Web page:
Director of Beit Berl College Communal Cable Television Center, broadcasting regularly on Cable TV Channel 25, and Sattelite Channel 90 aired country wide. Previous head of History Department at Beit Berl College, she is now a lecturer on film and history as well as independent documentary filmmaker, director and producer; she is also a published author.



The Jewish Experience at Harvard and Radcliffe, 1987 / (13 min) 16mm; Harvard University. Cambridge, MA, US

Jews in Uniform in world War II – 1988 / (26 min) Video, Beit Berl College, Israel

Open Door – A Meeting Between Arab and Jewish Children – 1991 / (26 min) Video, on behalf of the Ford Foundation

To Brave a Dream -The Story of the American Colony in Jaffa,1992 / (30min) Video, Israel Broadcasting Authority, Channel 1

Jerusalem Spirit and Matter 1993 / (13 min) Video, on behalf of Land of Israel Museum, Tel Aviv

There Is A Place For Every One Elijah’s Cave on Mt Carmel – 1995 / (26min) Video, Haifa International Film Festival; Israel Channel 1 TV

Lake of Galilee from the Window of Rachel – 1996 / (16 min) Video, for Tourist Center, Kinneret, Israel, Channel 2 TV, 2001

It Is Hard To Choose ¬ – 1998 / (25 min) Video, Cable Television, Israel

Company Jasmine, Women Officers School – 2000-1 / (55 min) Video, Israel Channel 1 TV 2001-2 and Channel 2 TV 2003

Shivah For My Mother, Seven Days of Mourning (55 min) Video, 2004 / Israel Channel 8, September 2004


Women of the Wall (WOW) is an organization in Israel, with members and supporters around the world, who have organized a series of Women’s prayer groups at the Kotel (Western Wall) each month on Rosh Hodesh. The groups have included women reading from the Torah and wearing tallit, tefillin, and kippah.

The Kotel is a central Jewish holy site, part of the retaining wall of the Temple Mount on which the Second Temple stood before the Romans destroyed it in 70 CE.

The Kotel is in the control of the Chief Rabbinate of Israel. Based on a decision of the Israeli Government, security personnel have prevented the Women of the Wall from holding organized prayer groups in the women’s section of the main public area of the Kotel plaza. In addition, members of the Women of the Wall have reported that their efforts to assemble in the women’s section in the plaza in front of the Kotel have been met at various times with violent and abusive behavior from Haredi worshipers.[1]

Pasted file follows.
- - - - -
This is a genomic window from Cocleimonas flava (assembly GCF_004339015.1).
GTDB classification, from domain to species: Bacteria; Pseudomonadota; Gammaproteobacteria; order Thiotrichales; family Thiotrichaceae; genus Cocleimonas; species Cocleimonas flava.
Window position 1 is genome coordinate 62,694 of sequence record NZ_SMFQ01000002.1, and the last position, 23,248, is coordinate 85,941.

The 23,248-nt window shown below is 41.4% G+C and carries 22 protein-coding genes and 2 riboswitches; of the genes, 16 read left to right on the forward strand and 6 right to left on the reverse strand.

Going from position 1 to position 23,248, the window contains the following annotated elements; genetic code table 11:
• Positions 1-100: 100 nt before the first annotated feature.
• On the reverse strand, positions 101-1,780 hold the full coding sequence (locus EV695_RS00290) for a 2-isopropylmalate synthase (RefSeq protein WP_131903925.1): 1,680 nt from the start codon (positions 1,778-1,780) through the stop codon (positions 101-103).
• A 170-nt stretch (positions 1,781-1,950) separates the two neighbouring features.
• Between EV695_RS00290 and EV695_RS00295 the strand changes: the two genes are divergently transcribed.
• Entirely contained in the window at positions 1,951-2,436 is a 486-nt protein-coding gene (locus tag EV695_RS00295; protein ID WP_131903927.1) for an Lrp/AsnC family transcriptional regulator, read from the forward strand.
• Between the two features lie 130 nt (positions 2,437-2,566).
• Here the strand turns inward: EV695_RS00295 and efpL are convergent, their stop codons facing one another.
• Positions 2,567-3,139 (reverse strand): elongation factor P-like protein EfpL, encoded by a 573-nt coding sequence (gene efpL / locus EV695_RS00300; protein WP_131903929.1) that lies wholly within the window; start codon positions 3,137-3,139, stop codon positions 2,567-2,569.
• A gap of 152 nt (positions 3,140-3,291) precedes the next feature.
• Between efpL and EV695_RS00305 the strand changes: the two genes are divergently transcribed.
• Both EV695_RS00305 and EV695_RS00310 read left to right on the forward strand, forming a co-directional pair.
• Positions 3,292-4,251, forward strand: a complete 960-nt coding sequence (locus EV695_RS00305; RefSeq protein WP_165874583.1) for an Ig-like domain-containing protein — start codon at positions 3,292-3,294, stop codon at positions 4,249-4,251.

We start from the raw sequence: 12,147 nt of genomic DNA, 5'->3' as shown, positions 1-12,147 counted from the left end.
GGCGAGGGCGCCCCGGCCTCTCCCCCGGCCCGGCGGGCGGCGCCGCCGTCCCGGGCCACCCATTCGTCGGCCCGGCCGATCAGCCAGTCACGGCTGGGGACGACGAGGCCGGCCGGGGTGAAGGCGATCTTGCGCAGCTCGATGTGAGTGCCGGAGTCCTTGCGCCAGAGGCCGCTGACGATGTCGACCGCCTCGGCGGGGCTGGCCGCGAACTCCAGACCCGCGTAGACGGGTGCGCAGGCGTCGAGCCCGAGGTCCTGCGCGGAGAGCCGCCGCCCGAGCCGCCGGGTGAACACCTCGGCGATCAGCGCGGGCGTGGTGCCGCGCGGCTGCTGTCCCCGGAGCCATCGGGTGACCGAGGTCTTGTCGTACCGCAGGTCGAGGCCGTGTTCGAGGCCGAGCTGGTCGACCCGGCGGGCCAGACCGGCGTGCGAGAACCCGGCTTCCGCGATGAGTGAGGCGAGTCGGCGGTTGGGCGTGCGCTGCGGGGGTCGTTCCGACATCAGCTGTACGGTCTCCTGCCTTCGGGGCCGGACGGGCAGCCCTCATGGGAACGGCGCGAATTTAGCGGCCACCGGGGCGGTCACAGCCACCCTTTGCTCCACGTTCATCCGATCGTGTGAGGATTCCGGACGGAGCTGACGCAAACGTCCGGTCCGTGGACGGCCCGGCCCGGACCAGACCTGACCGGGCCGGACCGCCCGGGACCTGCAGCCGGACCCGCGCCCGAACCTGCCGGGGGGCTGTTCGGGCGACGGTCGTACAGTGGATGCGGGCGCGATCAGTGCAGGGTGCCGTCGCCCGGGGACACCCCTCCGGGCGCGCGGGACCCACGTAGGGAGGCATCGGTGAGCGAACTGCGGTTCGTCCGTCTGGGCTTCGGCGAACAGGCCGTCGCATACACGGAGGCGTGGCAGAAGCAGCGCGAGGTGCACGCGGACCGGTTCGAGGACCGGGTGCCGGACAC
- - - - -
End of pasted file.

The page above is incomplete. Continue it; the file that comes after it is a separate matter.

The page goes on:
Since its founding in 1989, Women of the Wall has fought a legal battle asserting a right to conduct organized prayer at the Kotel and challenging government and private intervention in its efforts, which ultimately led to two Israeli Supreme Court decisions and to a series of debates in the Knesset. In its first decision, on May 22, 2002, the Supreme Court authorized Women of the Wall to hold prayer groups in the women’s section of the main Kotel plaza undisturbed. Four days later, Haredi political parties introduced several bills to overturn the decision, including a bill that would have made it a criminal offense for women to pray in non-traditional ways at the western wall, punishable by up to seven years in prison.[2] Although the bill did not pass, the Israeli Supreme Court reconsidered its earlier decision. On April 6, 2003, the Court reversed itself and upheld, 5-4, the Israeli government’s ban prohibiting the organization from meeting at the main public area at the Wall, on the grounds that continued meetings represented a threat to public safety and order.[3] The Court required the government to provide an alternate site, Robinson’s Arch.[4] The Robinson’s Arch site was completed by October 2003.[5]

About Luke Ford

I've written five books (see Amazon.com). My work has been covered in the New York Times, the Los Angeles Times, and on 60 Minutes. I teach Alexander Technique in Beverly Hills (Alexander90210.com).